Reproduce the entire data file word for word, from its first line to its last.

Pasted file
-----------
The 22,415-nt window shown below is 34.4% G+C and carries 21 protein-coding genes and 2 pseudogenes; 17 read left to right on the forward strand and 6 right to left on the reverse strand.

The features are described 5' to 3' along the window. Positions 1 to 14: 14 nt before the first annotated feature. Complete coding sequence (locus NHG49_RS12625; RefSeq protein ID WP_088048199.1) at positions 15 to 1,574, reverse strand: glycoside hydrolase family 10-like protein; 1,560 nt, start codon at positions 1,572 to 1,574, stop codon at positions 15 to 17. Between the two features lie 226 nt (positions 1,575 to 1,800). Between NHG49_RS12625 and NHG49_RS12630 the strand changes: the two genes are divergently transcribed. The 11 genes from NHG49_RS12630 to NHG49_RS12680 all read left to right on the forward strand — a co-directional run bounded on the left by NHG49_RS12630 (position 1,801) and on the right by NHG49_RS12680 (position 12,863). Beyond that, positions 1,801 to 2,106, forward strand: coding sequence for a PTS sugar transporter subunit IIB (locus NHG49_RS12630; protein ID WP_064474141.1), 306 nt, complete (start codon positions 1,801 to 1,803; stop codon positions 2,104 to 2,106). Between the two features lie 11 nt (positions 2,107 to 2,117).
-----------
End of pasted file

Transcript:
The 22,415-nt window shown below is 34.4% G+C and carries 21 protein-coding genes and 2 pseudogenes; 17 read left to right on the forward strand and 6 right to left on the reverse strand.

The features are described 5' to 3' along the window. Positions 1 to 14: 14 nt before the first annotated feature. Complete coding sequence (locus NHG49_RS12625; RefSeq protein ID WP_088048199.1) at positions 15 to 1,574, reverse strand: glycoside hydrolase family 10-like protein; 1,560 nt, start codon at positions 1,572 to 1,574, stop codon at positions 15 to 17. Between the two features lie 226 nt (positions 1,575 to 1,800). Between NHG49_RS12625 and NHG49_RS12630 the strand changes: the two genes are divergently transcribed. The 11 genes from NHG49_RS12630 to NHG49_RS12680 all read left to right on the forward strand — a co-directional run bounded on the left by NHG49_RS12630 (position 1,801) and on the right by NHG49_RS12680 (position 12,863). Beyond that, positions 1,801 to 2,106, forward strand: coding sequence for a PTS sugar transporter subunit IIB (locus NHG49_RS12630; protein ID WP_064474141.1), 306 nt, complete (start codon positions 1,801 to 1,803; stop codon positions 2,104 to 2,106). Between the two features lie 11 nt (positions 2,107 to 2,117).